Zebra. As in, black and white. As in, my motif obsession ever since I read Living with a Creative Mind, the book which helped me come face to face with the obsessive, maniac creativity that I possess, and helped me learn how to live with its ebbs and flows. In the book, it is explained that a creative person is either all-in or all-out. On or off. Black or White. There is no gray area for a creative. In that way, they compare the creative to a zebra: white and black co-exist, side by side, each retaining their essence, but do not mix to create gray.

I have several tiny little zebra things that I have collected over the years: a handkerchief, an umbrella, a shopping bag. Nothing terribly important, but they make me smile when I see them. I was tempted to ask for a zebra mug from my boys, when they broke my favorite mug and wanted to buy me a new one.

So, needless to say, the zebra dress was appealing to me. I plucked it off the rack. I went to a mirror and stood in front of it.

Oh! I thought, looking at my masked face in the mirror, where I saw that my eyes were sparkling a touch too much. This is fabulous.

I imagined wearing that dress. I imagined wearing it to drop my boys off at school (it would be just a notch under as being as loud and noticeable as the rainbow dress), or to the grocery store (chilly. I would need a sweater.) Oh yes, I could imagine these things.

I looked at the price tag. The voice of reason whispered, “That is quite a few wears you’ll have to get in, my dear.” The thought of my ever-decreasing Cost Per Wear, and the pride I was taking in it shot me back to reality.

Plus…well, I just don’t wear animal print clothes. I’ve tried leopard, but decided that I would be putting that on hold for a while, since it made me feel like my Grandmother (who was a stylish woman, don’t get me wrong.) Accessories were fine. Clothes were a bit much.

And just as quickly, the little covetous thought passed and was gone.

Further distractions

There were a few other items that I spent some time drooling over, notably a brightly patterned loungewear set that I was fairly certain could take me from being a person who does not wear loungewear to being a person who does. I left it behind.

I found an amazing pair of tennis shoes that nearly had my name written on them. I left them behind.

I didn’t have my wallet anyway. This street is just far enough away from home in a direction that I don’t usually take to make any return visit more trouble than it’s worth.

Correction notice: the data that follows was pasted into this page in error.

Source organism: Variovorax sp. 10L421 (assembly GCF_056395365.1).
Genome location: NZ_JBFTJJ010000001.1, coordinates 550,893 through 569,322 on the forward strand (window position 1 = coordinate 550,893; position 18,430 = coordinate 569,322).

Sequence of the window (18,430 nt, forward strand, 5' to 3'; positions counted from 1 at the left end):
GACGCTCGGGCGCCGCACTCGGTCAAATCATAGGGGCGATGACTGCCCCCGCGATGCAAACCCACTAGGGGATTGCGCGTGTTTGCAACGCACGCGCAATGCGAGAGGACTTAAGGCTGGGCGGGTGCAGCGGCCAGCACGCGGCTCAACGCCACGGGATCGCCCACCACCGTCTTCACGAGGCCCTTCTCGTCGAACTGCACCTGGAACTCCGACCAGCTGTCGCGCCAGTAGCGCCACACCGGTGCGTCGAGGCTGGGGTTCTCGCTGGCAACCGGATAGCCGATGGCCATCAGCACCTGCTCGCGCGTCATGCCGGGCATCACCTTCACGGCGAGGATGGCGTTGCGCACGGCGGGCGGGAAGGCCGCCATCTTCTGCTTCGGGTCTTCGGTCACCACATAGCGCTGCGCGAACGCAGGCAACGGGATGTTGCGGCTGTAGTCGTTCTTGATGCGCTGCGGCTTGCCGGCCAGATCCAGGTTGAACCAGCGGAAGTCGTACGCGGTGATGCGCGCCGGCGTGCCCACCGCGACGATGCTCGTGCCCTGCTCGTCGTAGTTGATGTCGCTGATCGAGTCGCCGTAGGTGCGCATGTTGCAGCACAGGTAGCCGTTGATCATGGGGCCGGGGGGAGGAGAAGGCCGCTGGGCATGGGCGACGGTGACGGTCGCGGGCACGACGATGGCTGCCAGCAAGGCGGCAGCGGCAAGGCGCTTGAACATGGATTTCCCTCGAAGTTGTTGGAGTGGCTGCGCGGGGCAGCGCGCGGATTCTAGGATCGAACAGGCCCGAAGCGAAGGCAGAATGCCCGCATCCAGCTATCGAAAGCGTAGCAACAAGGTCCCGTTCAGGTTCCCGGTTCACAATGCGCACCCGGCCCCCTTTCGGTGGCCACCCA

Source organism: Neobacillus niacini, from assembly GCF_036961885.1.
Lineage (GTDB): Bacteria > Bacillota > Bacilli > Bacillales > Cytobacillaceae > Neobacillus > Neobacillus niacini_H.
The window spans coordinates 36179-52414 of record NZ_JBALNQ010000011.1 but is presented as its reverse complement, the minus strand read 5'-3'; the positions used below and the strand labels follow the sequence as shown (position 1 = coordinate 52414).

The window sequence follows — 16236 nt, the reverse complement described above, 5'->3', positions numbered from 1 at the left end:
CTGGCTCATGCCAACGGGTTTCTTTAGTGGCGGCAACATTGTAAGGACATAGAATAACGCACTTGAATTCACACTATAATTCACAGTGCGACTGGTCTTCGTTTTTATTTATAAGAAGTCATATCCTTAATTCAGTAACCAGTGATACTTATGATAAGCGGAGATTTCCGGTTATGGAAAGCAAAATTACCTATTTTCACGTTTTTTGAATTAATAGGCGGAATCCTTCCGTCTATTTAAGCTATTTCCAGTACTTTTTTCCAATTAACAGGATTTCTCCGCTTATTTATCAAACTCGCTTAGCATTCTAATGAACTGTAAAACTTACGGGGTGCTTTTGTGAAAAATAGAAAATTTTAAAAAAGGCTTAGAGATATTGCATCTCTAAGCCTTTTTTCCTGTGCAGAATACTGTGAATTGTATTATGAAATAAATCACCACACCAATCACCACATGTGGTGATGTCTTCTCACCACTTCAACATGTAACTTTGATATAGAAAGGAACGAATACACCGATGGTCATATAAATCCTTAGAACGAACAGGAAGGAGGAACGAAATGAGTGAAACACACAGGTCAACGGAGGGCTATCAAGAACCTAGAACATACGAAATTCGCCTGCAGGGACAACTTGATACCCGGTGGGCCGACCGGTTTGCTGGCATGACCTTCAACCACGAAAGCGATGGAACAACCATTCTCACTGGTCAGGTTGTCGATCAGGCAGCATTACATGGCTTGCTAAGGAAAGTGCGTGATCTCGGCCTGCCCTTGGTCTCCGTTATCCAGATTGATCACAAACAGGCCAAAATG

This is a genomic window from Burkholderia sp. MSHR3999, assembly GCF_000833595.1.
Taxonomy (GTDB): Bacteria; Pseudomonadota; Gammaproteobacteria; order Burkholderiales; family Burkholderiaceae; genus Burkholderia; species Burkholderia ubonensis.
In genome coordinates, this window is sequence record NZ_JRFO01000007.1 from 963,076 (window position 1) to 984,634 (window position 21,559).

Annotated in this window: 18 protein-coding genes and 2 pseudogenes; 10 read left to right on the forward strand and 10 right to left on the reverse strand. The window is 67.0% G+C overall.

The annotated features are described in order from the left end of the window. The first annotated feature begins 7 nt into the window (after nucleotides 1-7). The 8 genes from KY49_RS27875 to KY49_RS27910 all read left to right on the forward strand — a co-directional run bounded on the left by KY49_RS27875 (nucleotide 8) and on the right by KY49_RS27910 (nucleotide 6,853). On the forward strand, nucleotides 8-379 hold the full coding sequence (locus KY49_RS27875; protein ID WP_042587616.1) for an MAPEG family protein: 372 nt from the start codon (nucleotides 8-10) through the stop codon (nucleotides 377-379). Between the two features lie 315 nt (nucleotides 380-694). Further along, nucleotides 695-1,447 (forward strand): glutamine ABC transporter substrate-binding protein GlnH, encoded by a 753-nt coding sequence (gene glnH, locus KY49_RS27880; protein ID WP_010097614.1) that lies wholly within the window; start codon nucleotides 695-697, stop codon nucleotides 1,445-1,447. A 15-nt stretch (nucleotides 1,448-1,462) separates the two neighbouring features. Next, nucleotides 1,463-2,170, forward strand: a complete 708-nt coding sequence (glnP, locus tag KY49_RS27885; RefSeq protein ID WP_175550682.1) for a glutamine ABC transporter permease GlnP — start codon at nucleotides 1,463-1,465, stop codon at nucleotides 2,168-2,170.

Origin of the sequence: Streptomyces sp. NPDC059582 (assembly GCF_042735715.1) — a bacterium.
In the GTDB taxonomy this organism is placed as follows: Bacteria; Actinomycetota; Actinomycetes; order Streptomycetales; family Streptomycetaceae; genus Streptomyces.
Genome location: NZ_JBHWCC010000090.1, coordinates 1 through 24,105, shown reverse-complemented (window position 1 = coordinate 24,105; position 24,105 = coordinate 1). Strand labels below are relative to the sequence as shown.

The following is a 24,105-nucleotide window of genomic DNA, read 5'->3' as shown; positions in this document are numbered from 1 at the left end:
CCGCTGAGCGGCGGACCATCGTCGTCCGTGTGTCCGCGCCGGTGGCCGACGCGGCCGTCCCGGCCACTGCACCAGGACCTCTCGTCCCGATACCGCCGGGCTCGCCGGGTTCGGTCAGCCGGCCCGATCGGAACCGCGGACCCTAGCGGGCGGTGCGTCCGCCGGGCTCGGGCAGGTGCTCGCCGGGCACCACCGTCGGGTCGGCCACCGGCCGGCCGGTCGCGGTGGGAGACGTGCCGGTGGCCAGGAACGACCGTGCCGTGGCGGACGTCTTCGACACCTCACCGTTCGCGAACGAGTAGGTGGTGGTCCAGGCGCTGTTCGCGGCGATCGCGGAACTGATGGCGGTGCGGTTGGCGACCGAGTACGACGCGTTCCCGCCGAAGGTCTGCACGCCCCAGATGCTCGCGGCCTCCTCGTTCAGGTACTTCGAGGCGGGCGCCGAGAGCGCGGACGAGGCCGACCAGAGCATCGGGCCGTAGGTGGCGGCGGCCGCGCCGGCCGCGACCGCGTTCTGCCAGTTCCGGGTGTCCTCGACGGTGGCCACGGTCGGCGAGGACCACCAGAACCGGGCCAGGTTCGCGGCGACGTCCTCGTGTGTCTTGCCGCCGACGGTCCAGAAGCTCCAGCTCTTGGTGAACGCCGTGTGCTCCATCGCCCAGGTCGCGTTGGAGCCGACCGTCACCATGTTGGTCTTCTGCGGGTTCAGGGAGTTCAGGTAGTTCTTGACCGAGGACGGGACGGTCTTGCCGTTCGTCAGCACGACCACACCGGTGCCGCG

Staying out of the habit

I am glad that I did this experiment. I am glad, even though at least three times this weekend I fantasized about that loungewear. It was more like “In my Ideal Life, I am a person who wears loungewear,” than “I need that loungewear.”

On the other hand, I don’t want to make this a habit, either. I don’t want to start wasting time in stores. I don’t want to remove the guardrails just yet, because while I feel like I have made progress, and the thoughts have been taken captive and interrogated for the information they might hold, I still don’t trust myself as a captor to be able to keep them from knocking me out and stealing the key to their cell. I do not want to become their accomplice.

Conclusion

Six months into my Buy No Clothes in 2021 Challenge, I am still on track. I’m not pickier about quality (I would have hoped this would be true), I’m not less prone to falling in love with something on the hanger (unfortunately). But I am more trusting of my ability to welcome my thoughts without succumbing to them.

This feels like a win!

Published by Lily Fields

I am passionate about contentment. This is a challenge, because I am equally passionate about progress. I get up at 4:00AM to chip away at a solution to this monolithic problem: how to make progress on my contentment. Born and raised in the USA, I married a French philosophy teacher in 1999. We have lived in France since 2007. We stayed young and carefree until life threw us two curveballs in the form of little humans one after another in 2015 and 2017 respectively. Now I am a slightly older, slightly more exhausted version of myself, but with mystery stains on my walls and a never-ending pile of laundry.

4 thoughts on “The Zebra Dress Experiment

  1. YAY!! 2 Corinthians 10:5
    Casting down imaginations, and every high thing that exalteth itself against the knowledge of God, and bringing into captivity every thought to the obedience of Christ;

    Like